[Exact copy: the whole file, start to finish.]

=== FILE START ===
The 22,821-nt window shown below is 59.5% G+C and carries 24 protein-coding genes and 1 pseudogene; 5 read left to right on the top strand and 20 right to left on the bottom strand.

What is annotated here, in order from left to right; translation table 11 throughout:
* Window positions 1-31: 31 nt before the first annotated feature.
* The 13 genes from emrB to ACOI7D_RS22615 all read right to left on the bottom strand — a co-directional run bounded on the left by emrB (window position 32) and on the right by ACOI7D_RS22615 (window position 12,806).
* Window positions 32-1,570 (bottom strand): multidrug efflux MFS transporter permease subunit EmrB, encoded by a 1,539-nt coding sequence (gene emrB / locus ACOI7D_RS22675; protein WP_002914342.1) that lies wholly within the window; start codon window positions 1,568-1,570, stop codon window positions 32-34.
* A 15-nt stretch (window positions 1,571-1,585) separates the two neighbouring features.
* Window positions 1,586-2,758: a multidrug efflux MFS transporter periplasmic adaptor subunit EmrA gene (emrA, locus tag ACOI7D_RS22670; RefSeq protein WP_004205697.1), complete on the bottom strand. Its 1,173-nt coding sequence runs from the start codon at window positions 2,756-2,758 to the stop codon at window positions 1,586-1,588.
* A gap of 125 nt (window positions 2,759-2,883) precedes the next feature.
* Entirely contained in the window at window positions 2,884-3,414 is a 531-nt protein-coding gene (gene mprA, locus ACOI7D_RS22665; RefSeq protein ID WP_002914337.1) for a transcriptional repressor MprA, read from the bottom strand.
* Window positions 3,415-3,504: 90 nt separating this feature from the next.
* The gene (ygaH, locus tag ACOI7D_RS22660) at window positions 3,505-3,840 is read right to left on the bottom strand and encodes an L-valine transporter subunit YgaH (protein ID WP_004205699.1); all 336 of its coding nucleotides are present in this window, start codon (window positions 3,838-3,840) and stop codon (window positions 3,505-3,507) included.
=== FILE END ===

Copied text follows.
The 22,821-nt window shown below is 59.5% G+C and carries 24 protein-coding genes and 1 pseudogene; 5 read left to right on the top strand and 20 right to left on the bottom strand.

What is annotated here, in order from left to right; translation table 11 throughout:
* Window positions 1-31: 31 nt before the first annotated feature.
* The 13 genes from emrB to ACOI7D_RS22615 all read right to left on the bottom strand — a co-directional run bounded on the left by emrB (window position 32) and on the right by ACOI7D_RS22615 (window position 12,806).
* Window positions 32-1,570 (bottom strand): multidrug efflux MFS transporter permease subunit EmrB, encoded by a 1,539-nt coding sequence (gene emrB / locus ACOI7D_RS22675; protein WP_002914342.1) that lies wholly within the window; start codon window positions 1,568-1,570, stop codon window positions 32-34.
* A 15-nt stretch (window positions 1,571-1,585) separates the two neighbouring features.
* Window positions 1,586-2,758: a multidrug efflux MFS transporter periplasmic adaptor subunit EmrA gene (emrA, locus tag ACOI7D_RS22670; RefSeq protein WP_004205697.1), complete on the bottom strand. Its 1,173-nt coding sequence runs from the start codon at window positions 2,756-2,758 to the stop codon at window positions 1,586-1,588.
* A gap of 125 nt (window positions 2,759-2,883) precedes the next feature.
* Entirely contained in the window at window positions 2,884-3,414 is a 531-nt protein-coding gene (gene mprA, locus ACOI7D_RS22665; RefSeq protein ID WP_002914337.1) for a transcriptional repressor MprA, read from the bottom strand.
* Window positions 3,415-3,504: 90 nt separating this feature from the next.
* The gene (ygaH, locus tag ACOI7D_RS22660) at window positions 3,505-3,840 is read right to left on the bottom strand and encodes an L-valine transporter subunit YgaH (protein ID WP_004205699.1); all 336 of its coding nucleotides are present in this window, start codon (window positions 3,838-3,840) and stop codon (window positions 3,505-3,507) included.